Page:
Get Out There
I got home from the hospital to a hauntingly empty apartment. Every corner held memories and I needed to decide if I could live with the kaleidoscope of movies playing inside my head. The first of many ‘get out there’ steppingstones I had to cross, was defying the doctors and not ending up in a nursing home. I had to do it as a fresh widow. Alone.
Jim was a hoarder, and I would have to clean out the collections of stuff he refused to throw away before I made a decision. Three broken air conditioners, an electric organ which barely wiggled in through the door. Half a dozen guitars, and two saxophones which yearned for new owners. I stared at them and heard the bass riffs and his pure baritone singing me love songs. All the power tools he’d collected to make hand turned wooden pens. That’s one collection I’ve kept, although some of them went to friends and family who wanted a remembrance.
The dozen watches of different vintages were still in the jewelry box and stared up at me with their dials ticking away time I wished I could recover. Instead I would try to retrieve some of the dollars we couldn’t afford to spend on them. I couldn’t say no to him. In spite of my own dire health conditions, his had been worse. His was a death sentence. His heart was failing, and he was not a candidate for transplant. The anatomy of his heart and the vessels that fed it, were not compatible.
His depression overwhelmed everything except the joy of collecting a few more things and talking of what he’d do with them when he felt better. His anger at being trapped by exhaustion colored everything he did with vitriol he spewed at me regularly. His smile and rare laughter were to be treasured and coaxed from him at any cost. I would deal with the fallout after. Except after was not supposed to be now.
And then there was our bed. The one he had died in, and I would need to sleep in. The narrow passages between boxes of stuff were trip hazards for my new reality. Newly amputated on one side, and no hip joint on the other, I should have been in a wheelchair, but I surprised everyone but myself by managing to get around with the help of a pair of crutches. And all of this was still not as overwhelming as the biggest hindrance to my independence.
I had to get out there and drive again. I hadn’t driven anything in over five years as my genetic condition gave way to infections and loss of sensation in my legs and feet. I had no idea if I could even control an accelerator or brake pedal. I’d been informed I would have to pass a road test to keep my driver’s license. After a 32 year career as a professional driver, I’d been reduced to all the fears and tribulations of being a teenager on the cusp of adventure once more.
“Get out there and drive.” I heard it from my mother, my friends, my foster daughter. “It’s like riding a bicycle, you don’t forget how.”
Under it all I had a goal. I wanted to make the 300+ kilometer drive to a very special place to scatter some of Jim’s ashes. There were half a dozen places he wanted to be placed, and I promised I’d do it. Mom was my cheerleader, but only until I told her I would make that trip solo. I needed to prove to myself I could still do it.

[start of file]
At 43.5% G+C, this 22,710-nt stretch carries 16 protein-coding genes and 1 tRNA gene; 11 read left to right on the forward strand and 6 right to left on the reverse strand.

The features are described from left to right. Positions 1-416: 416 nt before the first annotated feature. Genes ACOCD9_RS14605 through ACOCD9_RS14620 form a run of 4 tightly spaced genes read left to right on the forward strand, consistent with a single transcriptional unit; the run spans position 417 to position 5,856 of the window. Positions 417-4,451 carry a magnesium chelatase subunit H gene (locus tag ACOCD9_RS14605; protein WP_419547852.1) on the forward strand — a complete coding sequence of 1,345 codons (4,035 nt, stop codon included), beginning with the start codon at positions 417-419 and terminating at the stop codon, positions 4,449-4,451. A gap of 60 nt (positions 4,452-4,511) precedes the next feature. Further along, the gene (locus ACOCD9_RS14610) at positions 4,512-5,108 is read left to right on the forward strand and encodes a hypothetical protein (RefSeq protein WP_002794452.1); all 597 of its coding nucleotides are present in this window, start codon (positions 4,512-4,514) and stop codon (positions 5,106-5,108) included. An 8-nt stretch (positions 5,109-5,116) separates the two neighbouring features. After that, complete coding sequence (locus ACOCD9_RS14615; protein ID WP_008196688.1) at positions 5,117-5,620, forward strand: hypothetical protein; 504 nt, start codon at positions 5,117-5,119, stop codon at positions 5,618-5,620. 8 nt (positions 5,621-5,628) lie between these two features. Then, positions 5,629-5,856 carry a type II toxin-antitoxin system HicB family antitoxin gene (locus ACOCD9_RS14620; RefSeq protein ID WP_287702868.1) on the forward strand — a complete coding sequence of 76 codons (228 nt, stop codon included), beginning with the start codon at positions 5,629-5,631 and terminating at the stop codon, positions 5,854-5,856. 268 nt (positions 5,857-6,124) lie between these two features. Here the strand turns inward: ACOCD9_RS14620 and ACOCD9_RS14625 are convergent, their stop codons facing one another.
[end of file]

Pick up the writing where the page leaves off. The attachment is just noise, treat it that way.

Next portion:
I can’t tell you how scared I was when I started my car for the first time, with a false leg below the knee on the left leg, and a hip with no joint on the right. The last vehicle I’d driven with any consistency was a forty foot long city transit bus. My husband had done all the driving when we went anywhere else. It was my way of letting him feel useful and it was one of the few things he could do without losing his breath.
My mother had become used to using my Jeep. She picked me up from the hospital to come home in it. Now she wanted me to be able to drive and get groceries and see friends, but not for any road trips. She wasn’t even sure I should live at home, and turned up to check on me. I’d made the mistake of giving her a key, and she’d make use of it without notice. Taking them back was another form of getting out there.
With my husband gone, she was the one who made the arrangements for someone to take our bird. She was the one who cleaned everything up after the unspeakable happened. She moved right back in to taking care of me like I was a child again. Mom was all for continuing the routine she’d developed while I was recuperating.
So I started driving again. With mom in the car, and then when I figured out I had no problem dealing with the mechanics of driving, by myself. I took that drivers test and passed it without even a glitch. Except the examiner wasn’t happy with me for not pulling the emergency brake after doing a hill park. Hmmm, isn’t the whole point to prove the car won’t roll if the brakes fail?
And then I got out there. Out to have coffee with friends. Out to enjoy the incredible scenery west of our city. Out there to make trips that infuriated my mother because I could have gotten stuck with no way to call for help. I used my Jeep on back country roads marked with ominous signs. You know the ones, use at your own risk: four wheel drive recommended.
“You can’t even walk without crutches,” she moaned. For someone who wanted me to get out there, it seems she was torn about what it meant. Her opinion certainly didn’t match mine. I guess I have to make allowances though, she was close to eighty when this all happened. She didn’t trust herself to drive anymore, and I should follow her personal restrictions too.
Now, almost ten years later, I’m ready to hang up the keys. My body is more beaten up than ever and I’ll have to give up the long road trips which I love so much. I’ll get out there via other ways. By writing stories, essays and memories when prompted by a question or challenge, I’ll make my voice heard. It’s my new way of having fun and loving the reaction of others.
By the way, my mother never thought I would be able to do this either.